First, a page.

ADHD or Attention Deficit Hyperactivity Disorder is a behavioral syndrome that affects three primary areas of functioning: hyperactivity, impulse control, and attention. ADHD involves the frontal lobe of the brain – the area that affects behaviors in these three domains. It is a syndrome, which means these symptoms tend to happen together with no single specific cause. The brain and ADHD are each complex, so that it is almost impossible to isolate a single cause of ADHD in any individual. However some of most often suspected causes include: mild closed brain injury (falls, concussions, etc.), chemical injury to the brain such as exposure to drugs or environmental toxins during critical stages of brain development, brief lapses of oxygen (anoxia) that injures the brain, and inheritance or DNA vulnerabilities. The injuries that cause ADHD are subtle and rarely observed at the time they occur. The three behavioral symptoms only show up later and so we rarely associate them to the causes. Since some of those causes are unobservable, there is no clear or definitive answer to “What caused this.”
The brain is astoundingly complex, and this is particularly true of the frontal lobe – the area implicated in ADHD. This part of the brain is the “master conductor” that tells the other parts of the brain what to do, when to do them, when not to do them, what to attend to, when to quiet down, and when to remain silent. It is the part of the brain we most closely associate with our will or with that sense of “I” when we initiate actions. ADHD may be due to an injury to the frontal lobe directly, or it may be damage to some of the millions of nerve fibers going in and out of the frontal lobe which communicate with the rest of the brain. Or it may be that the brain chemistry affecting the frontal lobes is not quite right. Whatever the specific cause, most research points to frontal lobe problems as the “place” where ADHD happens.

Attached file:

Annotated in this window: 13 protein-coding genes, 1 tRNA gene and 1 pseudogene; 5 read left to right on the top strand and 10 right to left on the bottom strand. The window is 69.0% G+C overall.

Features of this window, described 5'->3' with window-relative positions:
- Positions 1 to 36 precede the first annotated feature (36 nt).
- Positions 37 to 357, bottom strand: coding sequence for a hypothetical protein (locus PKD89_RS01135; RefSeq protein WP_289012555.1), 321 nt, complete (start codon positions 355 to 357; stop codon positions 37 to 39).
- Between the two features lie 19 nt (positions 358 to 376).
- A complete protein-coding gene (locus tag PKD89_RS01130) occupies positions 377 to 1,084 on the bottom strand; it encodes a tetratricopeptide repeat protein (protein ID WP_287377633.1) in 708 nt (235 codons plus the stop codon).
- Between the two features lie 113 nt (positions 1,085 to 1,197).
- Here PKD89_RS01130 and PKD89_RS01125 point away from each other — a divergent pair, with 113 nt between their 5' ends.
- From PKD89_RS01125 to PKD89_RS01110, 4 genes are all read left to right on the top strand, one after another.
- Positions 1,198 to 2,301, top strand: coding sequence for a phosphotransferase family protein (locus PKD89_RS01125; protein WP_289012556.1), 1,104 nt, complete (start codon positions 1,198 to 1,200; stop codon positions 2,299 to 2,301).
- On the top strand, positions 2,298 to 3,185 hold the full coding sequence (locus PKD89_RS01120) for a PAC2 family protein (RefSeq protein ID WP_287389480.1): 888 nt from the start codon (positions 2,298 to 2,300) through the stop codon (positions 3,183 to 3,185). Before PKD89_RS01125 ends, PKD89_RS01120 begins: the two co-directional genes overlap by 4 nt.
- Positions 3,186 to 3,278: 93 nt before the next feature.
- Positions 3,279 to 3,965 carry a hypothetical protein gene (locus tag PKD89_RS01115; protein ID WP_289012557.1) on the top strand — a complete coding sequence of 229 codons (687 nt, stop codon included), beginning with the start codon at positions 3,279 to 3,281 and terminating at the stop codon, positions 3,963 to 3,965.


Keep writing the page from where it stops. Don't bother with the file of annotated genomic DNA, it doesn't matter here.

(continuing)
Because of this frontal lobe complexity, there are many individual differences in the behavior of people diagnosed with ADHD. Some show extreme hyperactivity, and some exhibit none at all. Some have varying degrees of ability to focus. while some cannot sustain attention for more than a second or two. Some can hyper-focus when very interested in something, but cannot break off from this hyper-focus when their attention is needed elsewhere. Some have very poor short-term memory, while others are less forgetful. Some have very poor self-management and organizational skills (what psychologists call executive functioning) and some are less plagued with this problem. And any or all of these symptoms may come and go, influenced by fatigue or poor sleep. Because of this variability, some erroneously conclude, “there’s no such thing” as ADHD. Or they’ll say, “I don’t believe in ADHD” as though it is a matter of faith. But the ADHD syndrome is very real and very disruptive to the lives of those who have it and to their loved ones working to raise or support them.
Check back for the next article on how ADHD is diagnosed, and helpful information on the behaviors and symptoms associated with ADHD.
-Dr. Mark Dobbs